There may never be a better year for Americans to travel overseas.
Or a busier one.
This opinion was expressed by scores of industry figures this week in a nationwide poll by The Times' Travel Section. As forecast in 1984, they predict another bullish year for international travel.
The explanation is simple: A strong dollar is expected to lure U.S. visitors to every continent on Earth during 1985. Europe in particular is being targeted by Americans. Already hotels across the Continent report heavy bookings. Some are full into the fall months.
The boom in travel extends around the world--to the South Seas, South America, Africa and Asia as well as Europe.
So while the strong dollar indicates huge bargains for Americans, the major obstacle will be crowded conditions, particularly in Europe.
One industry leader repeated his forecast of a year ago: The "sold out" sign almost certainly will appear in many European destinations by early summer.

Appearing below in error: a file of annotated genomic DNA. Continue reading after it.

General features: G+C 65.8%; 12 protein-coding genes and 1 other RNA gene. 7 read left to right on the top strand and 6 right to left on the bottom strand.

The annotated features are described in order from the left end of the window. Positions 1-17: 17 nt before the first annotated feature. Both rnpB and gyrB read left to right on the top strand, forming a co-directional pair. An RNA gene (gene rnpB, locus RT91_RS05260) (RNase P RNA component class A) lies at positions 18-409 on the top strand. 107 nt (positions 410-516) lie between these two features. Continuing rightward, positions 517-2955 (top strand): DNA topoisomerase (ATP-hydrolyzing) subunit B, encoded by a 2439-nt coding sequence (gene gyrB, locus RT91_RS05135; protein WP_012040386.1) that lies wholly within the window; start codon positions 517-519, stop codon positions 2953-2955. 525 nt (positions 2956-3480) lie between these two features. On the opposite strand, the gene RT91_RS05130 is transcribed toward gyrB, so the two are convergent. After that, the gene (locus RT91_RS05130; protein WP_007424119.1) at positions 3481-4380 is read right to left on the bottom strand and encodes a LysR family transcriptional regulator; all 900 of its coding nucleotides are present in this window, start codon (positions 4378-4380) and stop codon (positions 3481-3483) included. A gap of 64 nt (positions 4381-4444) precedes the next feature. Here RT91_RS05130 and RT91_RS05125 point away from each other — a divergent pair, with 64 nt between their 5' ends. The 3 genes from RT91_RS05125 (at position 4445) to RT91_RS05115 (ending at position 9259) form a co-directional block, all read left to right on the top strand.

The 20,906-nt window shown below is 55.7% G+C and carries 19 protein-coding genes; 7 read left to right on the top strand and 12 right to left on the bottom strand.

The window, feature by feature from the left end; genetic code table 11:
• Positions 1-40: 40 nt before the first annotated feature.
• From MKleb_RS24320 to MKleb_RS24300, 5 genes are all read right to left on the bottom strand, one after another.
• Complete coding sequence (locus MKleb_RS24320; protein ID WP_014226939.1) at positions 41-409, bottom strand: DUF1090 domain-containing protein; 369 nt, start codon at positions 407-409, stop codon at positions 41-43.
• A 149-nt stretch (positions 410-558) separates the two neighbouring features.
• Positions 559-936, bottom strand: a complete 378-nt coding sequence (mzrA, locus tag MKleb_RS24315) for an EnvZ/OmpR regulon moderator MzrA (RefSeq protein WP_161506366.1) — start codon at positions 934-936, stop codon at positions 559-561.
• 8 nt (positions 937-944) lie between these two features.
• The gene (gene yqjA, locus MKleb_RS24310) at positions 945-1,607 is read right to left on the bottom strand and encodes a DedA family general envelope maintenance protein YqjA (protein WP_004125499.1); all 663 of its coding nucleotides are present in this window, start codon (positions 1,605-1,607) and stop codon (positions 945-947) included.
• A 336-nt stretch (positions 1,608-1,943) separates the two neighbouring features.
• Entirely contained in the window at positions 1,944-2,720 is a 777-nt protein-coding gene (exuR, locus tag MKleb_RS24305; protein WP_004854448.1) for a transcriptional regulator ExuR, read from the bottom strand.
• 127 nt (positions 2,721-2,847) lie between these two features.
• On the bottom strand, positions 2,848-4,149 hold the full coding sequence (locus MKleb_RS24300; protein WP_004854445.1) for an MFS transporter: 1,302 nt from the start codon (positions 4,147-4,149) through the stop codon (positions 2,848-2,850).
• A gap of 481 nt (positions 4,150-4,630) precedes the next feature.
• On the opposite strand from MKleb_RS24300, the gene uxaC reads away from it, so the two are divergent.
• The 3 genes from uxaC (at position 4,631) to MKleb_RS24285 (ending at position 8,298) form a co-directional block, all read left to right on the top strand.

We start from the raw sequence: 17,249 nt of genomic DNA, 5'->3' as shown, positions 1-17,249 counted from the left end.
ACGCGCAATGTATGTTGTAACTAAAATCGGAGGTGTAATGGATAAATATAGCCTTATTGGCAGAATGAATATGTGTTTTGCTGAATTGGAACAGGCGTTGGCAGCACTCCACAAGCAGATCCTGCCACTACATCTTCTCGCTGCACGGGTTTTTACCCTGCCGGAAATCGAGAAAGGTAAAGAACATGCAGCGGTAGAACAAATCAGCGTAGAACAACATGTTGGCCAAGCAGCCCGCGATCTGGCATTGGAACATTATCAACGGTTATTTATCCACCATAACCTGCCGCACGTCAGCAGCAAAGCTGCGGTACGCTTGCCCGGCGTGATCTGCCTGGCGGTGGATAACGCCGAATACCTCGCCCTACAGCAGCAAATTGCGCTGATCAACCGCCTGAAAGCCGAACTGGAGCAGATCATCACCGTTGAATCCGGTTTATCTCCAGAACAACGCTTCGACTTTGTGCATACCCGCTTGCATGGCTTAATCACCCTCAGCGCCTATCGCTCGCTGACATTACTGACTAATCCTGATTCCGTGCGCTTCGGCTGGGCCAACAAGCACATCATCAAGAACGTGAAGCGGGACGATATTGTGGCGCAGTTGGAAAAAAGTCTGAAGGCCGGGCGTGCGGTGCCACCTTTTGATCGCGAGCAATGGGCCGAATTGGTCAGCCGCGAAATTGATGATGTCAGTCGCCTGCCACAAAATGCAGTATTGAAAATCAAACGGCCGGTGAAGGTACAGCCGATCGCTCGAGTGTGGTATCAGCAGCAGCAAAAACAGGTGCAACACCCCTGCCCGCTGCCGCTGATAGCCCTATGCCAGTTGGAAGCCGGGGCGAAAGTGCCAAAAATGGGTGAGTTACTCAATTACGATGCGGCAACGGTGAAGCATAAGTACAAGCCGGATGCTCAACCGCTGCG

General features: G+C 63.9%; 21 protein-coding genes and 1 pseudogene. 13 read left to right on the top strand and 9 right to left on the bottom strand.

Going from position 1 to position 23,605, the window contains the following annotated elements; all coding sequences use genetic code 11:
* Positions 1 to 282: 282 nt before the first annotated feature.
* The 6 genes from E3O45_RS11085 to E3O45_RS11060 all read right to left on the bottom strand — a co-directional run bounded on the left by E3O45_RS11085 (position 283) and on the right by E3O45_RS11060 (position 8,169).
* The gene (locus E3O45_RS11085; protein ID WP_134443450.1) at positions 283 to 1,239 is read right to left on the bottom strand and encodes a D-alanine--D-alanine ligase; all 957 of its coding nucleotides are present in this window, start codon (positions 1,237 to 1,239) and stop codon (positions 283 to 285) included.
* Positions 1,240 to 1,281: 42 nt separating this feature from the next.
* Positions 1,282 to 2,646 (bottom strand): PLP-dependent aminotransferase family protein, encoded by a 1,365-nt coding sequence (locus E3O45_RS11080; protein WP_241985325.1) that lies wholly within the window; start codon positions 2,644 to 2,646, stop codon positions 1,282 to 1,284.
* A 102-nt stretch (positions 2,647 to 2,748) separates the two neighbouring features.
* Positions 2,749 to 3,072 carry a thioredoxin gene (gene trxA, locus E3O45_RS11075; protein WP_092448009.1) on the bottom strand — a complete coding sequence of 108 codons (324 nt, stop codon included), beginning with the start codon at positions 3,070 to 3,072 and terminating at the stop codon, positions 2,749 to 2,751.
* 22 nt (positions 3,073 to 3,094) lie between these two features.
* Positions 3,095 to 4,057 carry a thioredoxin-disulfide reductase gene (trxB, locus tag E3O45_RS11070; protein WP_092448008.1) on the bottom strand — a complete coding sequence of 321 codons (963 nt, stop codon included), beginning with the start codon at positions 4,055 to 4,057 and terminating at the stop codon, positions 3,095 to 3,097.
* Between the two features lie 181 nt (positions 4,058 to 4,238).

Other industry leaders made these points:
--South America is experiencing a comeback, particularly Brazil, Peru and Equador.
--Canada can expect heavier traffic from the United States due to Heritage '85, which is being celebrated nationwide this year.
--Mexico, despite its recent adverse publicity, is looking for 5 million visitors and will be competing with Hawaii for the tourist dollar. (Area director Alberto Abdo of the Mexican Government Tourism Office said the number of foreign visitors to his country increased in 1984 by 27%).
--More and more Americans will be combining visits to China with trips to other countries in the Orient.
--The South Pacific will boom (especially Tahiti, Fiji, Australia and New Zealand).
--Cruising from the West Coast is expected to break all previous records in 1985.
--Movement to the Caribbean will be on the increase.
In New York, Eric Friedheim, publisher of Travel Agent Magazine, told The Times that Europe will be overrun by tourists even if the dollar weakens.
"Thousands of travelers have already paid for their trips," he said. "They are ready to go."